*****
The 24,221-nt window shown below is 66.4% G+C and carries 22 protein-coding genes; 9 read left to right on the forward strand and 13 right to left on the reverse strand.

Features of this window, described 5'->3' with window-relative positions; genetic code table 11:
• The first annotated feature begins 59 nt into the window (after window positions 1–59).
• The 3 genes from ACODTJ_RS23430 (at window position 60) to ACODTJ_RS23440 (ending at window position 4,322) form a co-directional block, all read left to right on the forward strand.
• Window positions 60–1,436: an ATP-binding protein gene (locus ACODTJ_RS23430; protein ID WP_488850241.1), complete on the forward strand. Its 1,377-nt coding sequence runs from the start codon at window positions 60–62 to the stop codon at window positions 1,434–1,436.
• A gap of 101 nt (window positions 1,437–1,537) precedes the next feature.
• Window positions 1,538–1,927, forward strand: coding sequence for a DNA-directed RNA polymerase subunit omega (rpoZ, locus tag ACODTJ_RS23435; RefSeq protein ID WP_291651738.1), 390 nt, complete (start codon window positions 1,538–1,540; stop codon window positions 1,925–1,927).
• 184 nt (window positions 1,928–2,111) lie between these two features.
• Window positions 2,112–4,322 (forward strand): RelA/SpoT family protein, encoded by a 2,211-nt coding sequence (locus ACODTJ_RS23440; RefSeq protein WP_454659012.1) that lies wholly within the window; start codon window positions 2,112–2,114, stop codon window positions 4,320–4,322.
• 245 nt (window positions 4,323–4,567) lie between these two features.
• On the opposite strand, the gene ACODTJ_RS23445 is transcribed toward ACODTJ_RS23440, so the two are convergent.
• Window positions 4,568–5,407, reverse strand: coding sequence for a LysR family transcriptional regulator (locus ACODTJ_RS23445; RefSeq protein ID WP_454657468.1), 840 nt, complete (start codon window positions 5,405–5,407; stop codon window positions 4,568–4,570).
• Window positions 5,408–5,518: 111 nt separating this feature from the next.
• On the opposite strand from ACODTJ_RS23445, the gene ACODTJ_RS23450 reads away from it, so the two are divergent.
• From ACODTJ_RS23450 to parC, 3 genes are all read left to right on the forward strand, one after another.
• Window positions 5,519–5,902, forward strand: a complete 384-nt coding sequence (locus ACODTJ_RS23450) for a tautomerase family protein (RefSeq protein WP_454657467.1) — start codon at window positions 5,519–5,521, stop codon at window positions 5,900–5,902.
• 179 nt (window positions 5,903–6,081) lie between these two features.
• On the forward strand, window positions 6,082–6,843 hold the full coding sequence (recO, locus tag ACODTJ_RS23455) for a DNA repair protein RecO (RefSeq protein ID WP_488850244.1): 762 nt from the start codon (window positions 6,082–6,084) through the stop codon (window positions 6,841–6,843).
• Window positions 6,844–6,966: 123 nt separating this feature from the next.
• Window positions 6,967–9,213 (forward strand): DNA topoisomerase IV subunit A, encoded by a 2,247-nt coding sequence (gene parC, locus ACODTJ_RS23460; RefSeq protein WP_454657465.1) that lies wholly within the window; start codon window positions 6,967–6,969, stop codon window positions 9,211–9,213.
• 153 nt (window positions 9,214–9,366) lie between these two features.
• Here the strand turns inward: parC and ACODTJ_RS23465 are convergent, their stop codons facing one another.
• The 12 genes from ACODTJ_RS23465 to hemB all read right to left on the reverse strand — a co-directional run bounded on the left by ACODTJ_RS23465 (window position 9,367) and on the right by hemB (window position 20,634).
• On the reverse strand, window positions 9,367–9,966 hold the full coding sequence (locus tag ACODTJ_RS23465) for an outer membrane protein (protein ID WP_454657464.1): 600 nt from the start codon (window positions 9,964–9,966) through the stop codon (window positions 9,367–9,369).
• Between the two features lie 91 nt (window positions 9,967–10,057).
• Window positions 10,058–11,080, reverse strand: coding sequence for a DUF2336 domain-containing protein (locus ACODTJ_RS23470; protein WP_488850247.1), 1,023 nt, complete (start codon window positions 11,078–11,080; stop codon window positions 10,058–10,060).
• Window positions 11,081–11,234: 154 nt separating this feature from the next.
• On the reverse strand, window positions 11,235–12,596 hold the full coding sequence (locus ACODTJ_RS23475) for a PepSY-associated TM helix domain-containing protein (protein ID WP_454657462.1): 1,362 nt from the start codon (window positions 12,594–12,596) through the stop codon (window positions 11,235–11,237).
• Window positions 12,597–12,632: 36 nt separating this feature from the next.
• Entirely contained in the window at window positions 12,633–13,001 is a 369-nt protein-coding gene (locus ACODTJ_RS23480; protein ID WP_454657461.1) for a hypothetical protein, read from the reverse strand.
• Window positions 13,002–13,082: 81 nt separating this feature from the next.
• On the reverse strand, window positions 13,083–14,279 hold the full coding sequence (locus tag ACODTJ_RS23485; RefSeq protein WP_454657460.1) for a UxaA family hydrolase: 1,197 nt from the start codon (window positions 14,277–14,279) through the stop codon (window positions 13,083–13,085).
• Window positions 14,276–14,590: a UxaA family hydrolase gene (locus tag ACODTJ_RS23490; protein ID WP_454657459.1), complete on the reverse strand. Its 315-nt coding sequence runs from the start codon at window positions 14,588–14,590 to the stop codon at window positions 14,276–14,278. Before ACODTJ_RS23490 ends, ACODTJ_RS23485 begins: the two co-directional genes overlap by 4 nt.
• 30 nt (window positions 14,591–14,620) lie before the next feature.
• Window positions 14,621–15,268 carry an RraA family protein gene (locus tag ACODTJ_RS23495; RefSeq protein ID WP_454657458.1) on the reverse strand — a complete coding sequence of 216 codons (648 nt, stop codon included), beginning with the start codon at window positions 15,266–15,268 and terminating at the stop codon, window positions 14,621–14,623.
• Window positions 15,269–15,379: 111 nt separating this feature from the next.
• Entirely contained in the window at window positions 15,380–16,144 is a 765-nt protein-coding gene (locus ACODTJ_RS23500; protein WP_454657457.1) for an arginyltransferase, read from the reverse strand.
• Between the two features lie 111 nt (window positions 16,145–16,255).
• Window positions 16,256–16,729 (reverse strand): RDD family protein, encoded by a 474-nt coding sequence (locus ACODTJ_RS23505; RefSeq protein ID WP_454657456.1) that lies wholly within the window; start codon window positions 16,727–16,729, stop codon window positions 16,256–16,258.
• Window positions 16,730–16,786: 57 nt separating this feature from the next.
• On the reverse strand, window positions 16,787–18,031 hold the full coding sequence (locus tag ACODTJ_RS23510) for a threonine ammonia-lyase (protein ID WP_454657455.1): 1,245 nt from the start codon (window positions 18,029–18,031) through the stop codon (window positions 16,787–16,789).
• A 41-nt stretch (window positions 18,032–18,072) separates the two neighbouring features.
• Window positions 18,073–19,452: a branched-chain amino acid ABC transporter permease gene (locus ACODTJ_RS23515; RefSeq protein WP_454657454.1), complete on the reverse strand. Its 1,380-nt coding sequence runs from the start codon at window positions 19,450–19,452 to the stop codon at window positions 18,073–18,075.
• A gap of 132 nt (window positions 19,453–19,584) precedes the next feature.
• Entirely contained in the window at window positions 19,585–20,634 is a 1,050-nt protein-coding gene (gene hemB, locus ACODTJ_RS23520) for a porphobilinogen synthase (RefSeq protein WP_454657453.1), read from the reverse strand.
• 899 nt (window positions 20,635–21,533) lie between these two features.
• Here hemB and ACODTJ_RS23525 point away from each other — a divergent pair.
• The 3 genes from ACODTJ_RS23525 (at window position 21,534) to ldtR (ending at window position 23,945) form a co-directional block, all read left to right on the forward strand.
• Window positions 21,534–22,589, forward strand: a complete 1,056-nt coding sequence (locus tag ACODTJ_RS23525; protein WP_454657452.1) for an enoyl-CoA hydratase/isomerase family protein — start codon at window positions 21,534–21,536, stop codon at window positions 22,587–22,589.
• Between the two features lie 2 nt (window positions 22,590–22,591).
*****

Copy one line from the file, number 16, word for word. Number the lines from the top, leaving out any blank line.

• Window positions 5,519–5,902, forward strand: a complete 384-nt coding sequence (locus ACODTJ_RS23450) for a tautomerase family protein (RefSeq protein WP_454657467.1) — start codon at window positions 5,519–5,521, stop codon at window positions 5,900–5,902.